Other branches of the Salzburg museum include the folklore museum in Hellbrunn, the cathedral excavation museum, the toy Museum Salzburg and even the Silent Night and the Celtic Museum in Hallein.
The Salzburg Museum is the place you want to visit for a comprehensive history museum in Salzburg. If you have a Salzburg Card, you must visit the Salzburg Museum even if you only browse. But even if you don’t have a Salzburg Card, if you are curious about the history of Salzburg, I highly recommend visiting the Salzburg Museum.
If you do, make sure you don’t miss the Panorama museum! Twenty-five meters long and five meters high, it depicts Salzburg in 1825. The Panorama museum is a part of the Salzburg museum but has a different entrance. If you wanted to see just the Panorama, you could also buy a ticket for a few euros. However, the Salzburg Museum ticket already includes the Panorama.
Domquartier in the Old Residence
Despite the fact that the Domquartier museum in the old residence has a similar historical theme to the Salzburg Museum, its origin as a museum in Salzburg is different. Domquartier is one of the most modern and one of the best museums in Salzburg. The museum opened in 2013.
Domquartier is not just a museum, but a complex that includes the Residence Gallery, the archbishop’s staterooms, and previously inaccessible areas of the cathedral and the monastery of Saint Peters. The residence, cathedral, and monastery were historically linked by arches, and you will pass through these arches to move between the buildings.
You receive an audio guide at the entrance to Domquartier that explains artworks and other exhibits in great detail. Expect to spend one to two hours here.
Domquartier is especially wonderful since the cathedral decided in 2022 to charge an entrance fee, making it the only museum in Salzburg that is not included in the Salzburg Card. If you have a Salzburg Card, however, you have access to the Domquartier, which includes the West Gallery of the Cathedral. This doesn’t allow you to walk around in the cathedral, but it does give you an incredible balcony view.
Museum der Moderne on Mönchsberg Mountain
Atop the cliff of Mönchsberg, the controversial Modern Art museum of Salzburg is visible from everywhere in the city. If you are a modern art lover, the museum of modern art might be one of the best museums in Salzburg for you.
If you are not a modern art lover, chances are you shouldn’t include the Museum of Modern art in your exploration of museums in Salzburg. Having worked in tourism in Salzburg for more than 10 years, I have met many travelers who disliked the museum but it of course also depends on the current exhibition.
If you own a Salzburg Card, you might want to give it a try, and if you love modern art, the “Museum der Moderne” might be the best museum in Salzburg for you. Modern art lovers should also visit the Rupertinum, which was the predecessor to the Museum der Moderne before it was built in 2004.
What is always worth taking, is the Mönchsbergaufzug, the elevator to the museum of modern art, especially with a Salzburg Card since it’s also included. However, the hike on Mönchsberg would be a great alternative as well and totally free of charge or the need for a Salzburg Card.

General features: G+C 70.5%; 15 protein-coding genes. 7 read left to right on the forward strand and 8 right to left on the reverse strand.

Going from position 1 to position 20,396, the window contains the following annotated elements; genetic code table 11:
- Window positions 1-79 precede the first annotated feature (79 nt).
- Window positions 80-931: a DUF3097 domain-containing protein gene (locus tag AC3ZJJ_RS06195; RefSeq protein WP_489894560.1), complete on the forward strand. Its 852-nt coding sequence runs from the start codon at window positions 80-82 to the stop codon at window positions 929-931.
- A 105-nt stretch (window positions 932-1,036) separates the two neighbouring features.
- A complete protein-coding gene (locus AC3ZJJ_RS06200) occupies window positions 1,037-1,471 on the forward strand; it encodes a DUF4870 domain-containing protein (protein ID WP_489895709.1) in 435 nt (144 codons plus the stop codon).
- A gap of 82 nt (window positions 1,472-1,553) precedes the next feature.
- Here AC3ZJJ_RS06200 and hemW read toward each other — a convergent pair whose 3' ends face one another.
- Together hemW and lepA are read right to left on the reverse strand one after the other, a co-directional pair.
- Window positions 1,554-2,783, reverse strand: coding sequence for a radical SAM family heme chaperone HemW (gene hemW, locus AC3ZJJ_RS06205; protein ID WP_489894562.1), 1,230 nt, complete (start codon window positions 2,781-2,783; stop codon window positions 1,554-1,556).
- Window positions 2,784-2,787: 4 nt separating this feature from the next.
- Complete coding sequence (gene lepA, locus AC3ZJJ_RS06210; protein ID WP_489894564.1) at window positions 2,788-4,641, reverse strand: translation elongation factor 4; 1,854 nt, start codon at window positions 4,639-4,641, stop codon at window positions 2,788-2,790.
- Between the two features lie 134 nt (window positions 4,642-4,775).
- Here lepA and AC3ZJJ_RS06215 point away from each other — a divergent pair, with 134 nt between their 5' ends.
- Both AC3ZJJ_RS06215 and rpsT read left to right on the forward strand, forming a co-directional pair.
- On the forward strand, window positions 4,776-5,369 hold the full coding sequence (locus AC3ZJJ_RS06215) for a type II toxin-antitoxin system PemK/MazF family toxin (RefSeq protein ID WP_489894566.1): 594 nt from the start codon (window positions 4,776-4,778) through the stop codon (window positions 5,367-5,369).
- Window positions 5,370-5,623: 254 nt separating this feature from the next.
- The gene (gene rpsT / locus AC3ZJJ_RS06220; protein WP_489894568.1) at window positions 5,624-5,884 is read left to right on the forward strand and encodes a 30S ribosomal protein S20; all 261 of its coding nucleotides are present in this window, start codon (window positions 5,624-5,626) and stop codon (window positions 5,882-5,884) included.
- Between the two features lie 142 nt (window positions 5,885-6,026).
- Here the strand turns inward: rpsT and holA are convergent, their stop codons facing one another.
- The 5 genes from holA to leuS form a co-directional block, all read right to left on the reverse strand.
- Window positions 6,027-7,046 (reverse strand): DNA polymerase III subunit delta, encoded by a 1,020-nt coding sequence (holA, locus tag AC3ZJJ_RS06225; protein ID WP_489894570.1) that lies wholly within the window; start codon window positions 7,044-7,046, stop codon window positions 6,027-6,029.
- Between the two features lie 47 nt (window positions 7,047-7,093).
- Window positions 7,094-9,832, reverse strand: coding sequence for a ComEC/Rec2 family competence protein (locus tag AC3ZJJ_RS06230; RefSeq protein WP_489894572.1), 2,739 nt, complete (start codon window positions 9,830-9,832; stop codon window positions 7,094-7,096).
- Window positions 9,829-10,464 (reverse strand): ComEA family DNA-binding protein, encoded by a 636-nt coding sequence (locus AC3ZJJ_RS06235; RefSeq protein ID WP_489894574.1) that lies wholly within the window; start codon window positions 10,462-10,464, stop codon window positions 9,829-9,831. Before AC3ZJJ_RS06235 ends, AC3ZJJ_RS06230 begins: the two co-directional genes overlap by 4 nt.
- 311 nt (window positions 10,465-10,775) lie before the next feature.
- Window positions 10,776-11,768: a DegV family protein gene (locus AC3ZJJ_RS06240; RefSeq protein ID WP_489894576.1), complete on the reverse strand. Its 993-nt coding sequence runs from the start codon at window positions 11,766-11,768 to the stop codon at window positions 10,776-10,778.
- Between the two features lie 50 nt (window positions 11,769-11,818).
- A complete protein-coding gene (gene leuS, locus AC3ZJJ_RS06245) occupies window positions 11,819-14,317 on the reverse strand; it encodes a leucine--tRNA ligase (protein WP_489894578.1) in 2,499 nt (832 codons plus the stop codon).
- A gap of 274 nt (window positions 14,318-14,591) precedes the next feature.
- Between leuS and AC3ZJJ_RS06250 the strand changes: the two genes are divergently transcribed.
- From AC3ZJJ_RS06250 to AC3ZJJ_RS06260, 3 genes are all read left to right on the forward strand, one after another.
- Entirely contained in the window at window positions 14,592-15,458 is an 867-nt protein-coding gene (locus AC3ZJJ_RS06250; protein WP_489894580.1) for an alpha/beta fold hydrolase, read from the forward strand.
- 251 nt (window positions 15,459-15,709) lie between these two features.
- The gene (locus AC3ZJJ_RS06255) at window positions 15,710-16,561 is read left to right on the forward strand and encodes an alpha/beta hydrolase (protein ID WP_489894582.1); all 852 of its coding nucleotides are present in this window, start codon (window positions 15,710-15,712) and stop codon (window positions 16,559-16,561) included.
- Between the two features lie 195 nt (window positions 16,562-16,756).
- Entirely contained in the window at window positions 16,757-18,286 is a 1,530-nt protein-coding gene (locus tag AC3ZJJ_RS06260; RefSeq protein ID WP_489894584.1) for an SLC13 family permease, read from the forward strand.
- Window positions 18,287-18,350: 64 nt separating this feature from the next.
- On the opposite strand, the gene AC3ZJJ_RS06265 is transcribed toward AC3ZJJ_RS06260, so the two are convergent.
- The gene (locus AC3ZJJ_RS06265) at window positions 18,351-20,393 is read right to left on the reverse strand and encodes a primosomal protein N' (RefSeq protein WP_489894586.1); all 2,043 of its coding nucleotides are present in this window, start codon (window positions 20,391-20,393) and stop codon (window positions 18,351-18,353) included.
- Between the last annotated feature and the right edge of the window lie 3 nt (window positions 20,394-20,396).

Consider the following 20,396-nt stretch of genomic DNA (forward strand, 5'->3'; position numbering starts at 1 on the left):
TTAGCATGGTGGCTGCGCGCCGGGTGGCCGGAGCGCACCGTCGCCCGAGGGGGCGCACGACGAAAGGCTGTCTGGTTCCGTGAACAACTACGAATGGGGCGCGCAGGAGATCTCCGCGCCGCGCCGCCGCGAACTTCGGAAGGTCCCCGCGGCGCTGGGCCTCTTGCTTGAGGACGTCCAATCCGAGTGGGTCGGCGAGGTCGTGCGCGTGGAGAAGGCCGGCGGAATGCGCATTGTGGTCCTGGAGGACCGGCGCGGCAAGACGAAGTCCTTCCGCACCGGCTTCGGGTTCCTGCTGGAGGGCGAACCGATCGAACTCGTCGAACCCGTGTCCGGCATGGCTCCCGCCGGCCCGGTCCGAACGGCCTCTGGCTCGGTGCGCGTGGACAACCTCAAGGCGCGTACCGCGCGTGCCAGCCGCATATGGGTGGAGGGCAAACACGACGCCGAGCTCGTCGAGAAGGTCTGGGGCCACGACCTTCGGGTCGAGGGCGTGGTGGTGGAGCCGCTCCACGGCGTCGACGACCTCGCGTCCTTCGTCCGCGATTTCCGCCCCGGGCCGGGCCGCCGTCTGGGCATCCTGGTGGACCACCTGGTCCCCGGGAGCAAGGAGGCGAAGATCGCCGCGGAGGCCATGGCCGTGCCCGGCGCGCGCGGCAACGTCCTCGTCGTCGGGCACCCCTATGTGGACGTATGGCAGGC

Additional Information about Museums in Salzburg
This article is not a comprehensive list of museums in Salzburg but these are the 6 best museums in Salzburg or the museum that you are most likely going to visit. There are more museums in Salzburg that are tailored for special interests or that are on the outskirts of the city.
Other museums in Salzburg include:
- Domgrabungsmuseum is the excavation museum, an archeological site. It’s three meters underneath the cathedral where the foundations of ancient Roman buildings were found.
- The Christmas Museum is a private collection of Christmas decorations.
- The guided Tour at the Concert Hall is the only way to see the interior of the Festspielhaus concert hall without attending a concert.
- Haus der Natur is the natural science museum of Salzburg. The natural science museum of Salzburg is one of the best museums and activities for children in Salzburg.
- The Toy Museum Salzburg, as you can imagine, is one more of the best museums in Salzburg for children but also for young at heart adults.
Museums in the outskirts of Salzburg:
- Hellbrunn Trick Fountains: Hellbrunn was a 16th-century party palace of the archbishop. The trick fountains are water-driven fountains and a mechanical theater.
- The Folklore Museum: The folklore museum is in the same location as the Trick Fountain but nestled on the side of a hill in Hellbrunner park.
- The Salzburg Zoo: The Salzburg Zoo is in the same location as the previous two museums.
- Hangar 7: The private airplane, helicopter, and racing car collections of the Red Bull founder are free to visit.
Why you should consider a Salzburg Card for museums in Salzburg
If you visit two or more museums, you should consider a Salzburg Card. The Salzburg Card includes all the museums listed in this article as well as public transport in the city center for 24-, 48-, or 72-hours for a fixed price. If you would like to convince yourself of the worth of a Salzburg Card, read this article. And here is another article about a local guide’s travel hacks on how to best use the Salzburg Card.